Business school to gain core Livingston facility


Following a large donation from an anonymous donor, the Rutgers Business School is set to undergo an expansion, with new facilities being constructed on Livingston campus.

The expansion started materializing after administrators realized there had not been enough emphasis on business, said Glen Shafer, dean of the Rutgers Business School.

“We felt there was a great student need for it,” Shafer said. “I think everyone in the administration felt that we were not meeting the student demand in the area, and they thought it was the right thing for Rutgers to do.”

Antonio Calcado, vice president of facilities and capital planning at the University, said it was a crucial decision for the future of the University to invest in the business school.

“Let’s face it — the backbone of America is business, and we should be training students in business in the state of New Jersey,” Calcado said. “That’s something we should aspire to do and I think we do it well, so it’s gratifying to see an expansion of the program.”

In an action of gratitude, an anonymous $13 million donation from a University alumnus was received, and of that gift, $3 million was allocated to honor Paul G. Falkowski, a University professor, with an endowed chair, Shafer said. The remaining $10 million will offset the $85 million it will cost to construct the expansion, Calcado said.

“[The donor] felt that his education at Rutgers was very important for his business success, and he wanted to give back,” Shafer said.

Bonds will fund the rest of the expansion’s cost, Calcado said.

Classrooms, office space and business labs will all be included in the facility, which Calcado said will also feature smart boards and laptop-based webinars.

“We want to make sure that it’s cutting edge in technology, so we will continue to evolve as we build, because technology continues to evolve,” he said.

Calcado said the expansion is a necessary reaction to a growing pool of incoming students.

“The business school is expanding because of new programs and because of the demand of the curriculum for the business school,” Calcado said. “We’ve got lots of students who need to be business students but unfortunately we didn’t have a place to put them in.”

The school began accepting undergraduates in 2008 to attract more applicants, Shafer said.

“Before [2008], the students were all in the School of Arts and Sciences and other schools,” Shafer said. “They’d start there, major in business, and they’d come to the business school as juniors. Instead of just judging their GPA at Rutgers, we’re now looking at their credentials as high school students.”

The effects of this decision can be seen in enrollment numbers, he said. The number of first-year students enrolled in the undergraduate program rose from 486 in 2011 to 639 this year. The school also saw a sharp increase in international students, rising from 17 last fall to 107 this semester, Shafer said.

Diversity has also been on the rise, with 66 percent non-white students enrolled this semester — an increase from last year’s 50 percent, said Paul Johnson, assistant vice president of Enrollment Management.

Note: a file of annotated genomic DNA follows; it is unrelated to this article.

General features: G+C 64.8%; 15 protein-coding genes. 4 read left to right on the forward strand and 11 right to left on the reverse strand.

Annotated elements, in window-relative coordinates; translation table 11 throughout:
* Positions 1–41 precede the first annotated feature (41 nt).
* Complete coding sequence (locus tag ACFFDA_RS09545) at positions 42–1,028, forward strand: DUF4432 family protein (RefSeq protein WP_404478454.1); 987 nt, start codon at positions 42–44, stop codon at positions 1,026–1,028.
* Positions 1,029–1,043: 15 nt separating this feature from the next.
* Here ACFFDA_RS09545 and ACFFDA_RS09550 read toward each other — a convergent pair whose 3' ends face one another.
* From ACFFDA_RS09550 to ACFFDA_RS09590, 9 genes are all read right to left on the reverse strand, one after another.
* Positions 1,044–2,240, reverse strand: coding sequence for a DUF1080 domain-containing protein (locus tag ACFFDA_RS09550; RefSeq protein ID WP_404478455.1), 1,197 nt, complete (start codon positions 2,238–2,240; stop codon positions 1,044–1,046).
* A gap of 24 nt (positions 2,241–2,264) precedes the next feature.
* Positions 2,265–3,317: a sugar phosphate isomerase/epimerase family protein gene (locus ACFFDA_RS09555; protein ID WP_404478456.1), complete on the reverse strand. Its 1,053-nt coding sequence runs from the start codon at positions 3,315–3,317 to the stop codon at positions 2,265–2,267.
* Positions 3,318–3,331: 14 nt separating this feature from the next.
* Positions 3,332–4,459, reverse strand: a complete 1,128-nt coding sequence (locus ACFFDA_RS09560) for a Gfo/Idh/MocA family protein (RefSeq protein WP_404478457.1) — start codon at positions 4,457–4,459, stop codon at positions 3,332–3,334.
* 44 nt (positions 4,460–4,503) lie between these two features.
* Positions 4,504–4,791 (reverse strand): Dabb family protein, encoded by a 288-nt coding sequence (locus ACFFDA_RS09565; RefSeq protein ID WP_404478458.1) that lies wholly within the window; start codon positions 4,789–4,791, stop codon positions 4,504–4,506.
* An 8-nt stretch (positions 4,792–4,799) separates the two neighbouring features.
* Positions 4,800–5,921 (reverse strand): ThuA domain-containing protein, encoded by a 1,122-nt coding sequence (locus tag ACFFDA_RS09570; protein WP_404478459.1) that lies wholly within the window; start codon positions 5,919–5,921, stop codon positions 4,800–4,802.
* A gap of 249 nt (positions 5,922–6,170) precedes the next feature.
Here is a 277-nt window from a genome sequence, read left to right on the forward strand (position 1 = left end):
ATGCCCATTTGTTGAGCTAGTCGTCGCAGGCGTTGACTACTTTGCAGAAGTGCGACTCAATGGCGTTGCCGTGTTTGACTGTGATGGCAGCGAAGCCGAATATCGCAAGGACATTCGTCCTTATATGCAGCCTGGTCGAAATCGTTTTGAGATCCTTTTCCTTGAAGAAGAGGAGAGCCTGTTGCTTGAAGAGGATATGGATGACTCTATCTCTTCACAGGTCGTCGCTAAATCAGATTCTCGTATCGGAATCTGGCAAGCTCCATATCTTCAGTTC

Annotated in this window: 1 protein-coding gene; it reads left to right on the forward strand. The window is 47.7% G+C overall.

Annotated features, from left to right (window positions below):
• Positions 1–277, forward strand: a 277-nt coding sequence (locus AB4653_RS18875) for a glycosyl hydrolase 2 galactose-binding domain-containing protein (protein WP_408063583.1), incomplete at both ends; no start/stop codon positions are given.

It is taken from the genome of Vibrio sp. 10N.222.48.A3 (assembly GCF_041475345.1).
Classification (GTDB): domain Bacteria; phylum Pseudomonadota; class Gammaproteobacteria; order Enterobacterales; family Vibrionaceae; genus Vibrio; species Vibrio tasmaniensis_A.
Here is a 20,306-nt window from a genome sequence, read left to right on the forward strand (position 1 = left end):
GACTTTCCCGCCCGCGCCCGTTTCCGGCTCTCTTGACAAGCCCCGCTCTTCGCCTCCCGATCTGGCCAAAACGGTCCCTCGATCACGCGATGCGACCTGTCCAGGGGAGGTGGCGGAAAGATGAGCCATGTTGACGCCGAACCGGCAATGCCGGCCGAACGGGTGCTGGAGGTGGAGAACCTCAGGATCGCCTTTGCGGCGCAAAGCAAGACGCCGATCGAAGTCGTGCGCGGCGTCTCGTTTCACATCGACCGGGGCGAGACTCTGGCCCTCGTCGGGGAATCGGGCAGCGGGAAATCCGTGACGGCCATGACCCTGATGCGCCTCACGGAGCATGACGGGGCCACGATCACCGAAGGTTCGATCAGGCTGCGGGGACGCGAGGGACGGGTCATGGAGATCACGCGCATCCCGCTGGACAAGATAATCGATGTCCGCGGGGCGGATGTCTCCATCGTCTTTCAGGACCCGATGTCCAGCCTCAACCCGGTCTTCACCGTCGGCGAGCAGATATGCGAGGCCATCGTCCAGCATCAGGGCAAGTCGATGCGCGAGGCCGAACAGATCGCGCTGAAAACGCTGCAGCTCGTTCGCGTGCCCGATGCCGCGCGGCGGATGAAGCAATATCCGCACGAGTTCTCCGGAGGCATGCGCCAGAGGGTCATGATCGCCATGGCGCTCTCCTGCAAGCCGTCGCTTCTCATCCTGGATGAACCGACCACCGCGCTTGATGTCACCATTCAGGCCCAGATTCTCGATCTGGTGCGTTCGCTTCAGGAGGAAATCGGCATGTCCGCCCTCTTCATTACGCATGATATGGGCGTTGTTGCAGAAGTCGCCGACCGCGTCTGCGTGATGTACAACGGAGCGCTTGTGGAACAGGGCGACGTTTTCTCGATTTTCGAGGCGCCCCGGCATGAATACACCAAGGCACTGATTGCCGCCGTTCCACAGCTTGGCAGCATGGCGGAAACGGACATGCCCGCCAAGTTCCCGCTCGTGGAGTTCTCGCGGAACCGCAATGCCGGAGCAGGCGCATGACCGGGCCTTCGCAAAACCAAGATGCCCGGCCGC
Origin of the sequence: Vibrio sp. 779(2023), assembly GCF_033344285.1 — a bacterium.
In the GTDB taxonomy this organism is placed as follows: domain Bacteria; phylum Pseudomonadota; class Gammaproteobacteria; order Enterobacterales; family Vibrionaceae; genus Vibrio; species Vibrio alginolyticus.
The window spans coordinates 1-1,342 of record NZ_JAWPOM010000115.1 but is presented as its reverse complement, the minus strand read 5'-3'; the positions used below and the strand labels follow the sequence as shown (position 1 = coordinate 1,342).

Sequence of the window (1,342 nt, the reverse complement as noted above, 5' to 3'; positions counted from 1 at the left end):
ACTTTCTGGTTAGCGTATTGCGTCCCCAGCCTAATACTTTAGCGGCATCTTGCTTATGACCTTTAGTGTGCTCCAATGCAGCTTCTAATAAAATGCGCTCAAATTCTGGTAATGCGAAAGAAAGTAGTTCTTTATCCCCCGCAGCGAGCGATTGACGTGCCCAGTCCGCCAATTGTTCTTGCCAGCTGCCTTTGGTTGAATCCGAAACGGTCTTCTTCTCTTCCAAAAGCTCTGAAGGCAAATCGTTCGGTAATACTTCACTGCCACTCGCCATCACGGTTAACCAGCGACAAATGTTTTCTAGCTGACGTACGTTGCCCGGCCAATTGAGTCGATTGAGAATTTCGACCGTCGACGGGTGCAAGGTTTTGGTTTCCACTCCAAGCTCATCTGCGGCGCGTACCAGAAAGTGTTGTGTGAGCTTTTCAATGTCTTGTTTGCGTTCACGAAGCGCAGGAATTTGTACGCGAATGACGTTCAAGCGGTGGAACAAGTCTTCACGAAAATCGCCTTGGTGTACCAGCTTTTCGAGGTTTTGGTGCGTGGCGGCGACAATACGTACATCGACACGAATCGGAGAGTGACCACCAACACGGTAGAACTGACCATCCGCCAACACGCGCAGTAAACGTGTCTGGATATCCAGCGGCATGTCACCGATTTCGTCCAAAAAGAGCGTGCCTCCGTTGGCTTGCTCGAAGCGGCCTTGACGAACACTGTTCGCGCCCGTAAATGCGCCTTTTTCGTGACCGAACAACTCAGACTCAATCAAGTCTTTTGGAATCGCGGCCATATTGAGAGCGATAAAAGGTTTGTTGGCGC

But even with the increase in enrollment, the University is still far behind its Association of American Universities peers in international enrollment, lagging at the 14 percent margin, said Courtney McAnuff, vice president of Enrollment Management.  

The University began increasing its international recruitment since 2010, after the state lifted a heavy fine.

“It was part of a movement to improve diversity in the classroom,” he said. “We want it to be extremely diverse, with representatives from many nations and different parts of the United States.”

Shafer believes the increase attributed to the expansion can only help the business school improve its prestige.

In fact, academic quality of applicants has also been on the rise. The incoming class averaged 12 points higher in SAT scores than last year, with students who graduated in the top 10 percent of their class increasing from 32 percent in 2011 to 40 percent this year, McAnuff said.

Shafer said the school is also looking to connect students with the business community through internships and mentoring.

“We have a philosophy of continuous improvement,” he said. “Students are interested in a top-notch education. They want to be introduced to what the real world of business is like.”

McAnuff said frequent visits from companies and business firms show the importance of business education in today’s day and age.

“Business is certainly an instrumental academic discipline that sets a tone for many folks who want to work in New Jersey,” he said. “Many corporations that want to do business in New Jersey are looking for strong students.”

But it is the University as a whole that trains its students to be effective managers. Shafer said a recent survey of 500 companies determined the University to be among the top 10 in the country to produce CEOs — but not all of them graduated from Rutgers Business School.

“Many students who are not in the business school have careers in business,” he said. “Rutgers is very proud.”


By Lisa Berkman

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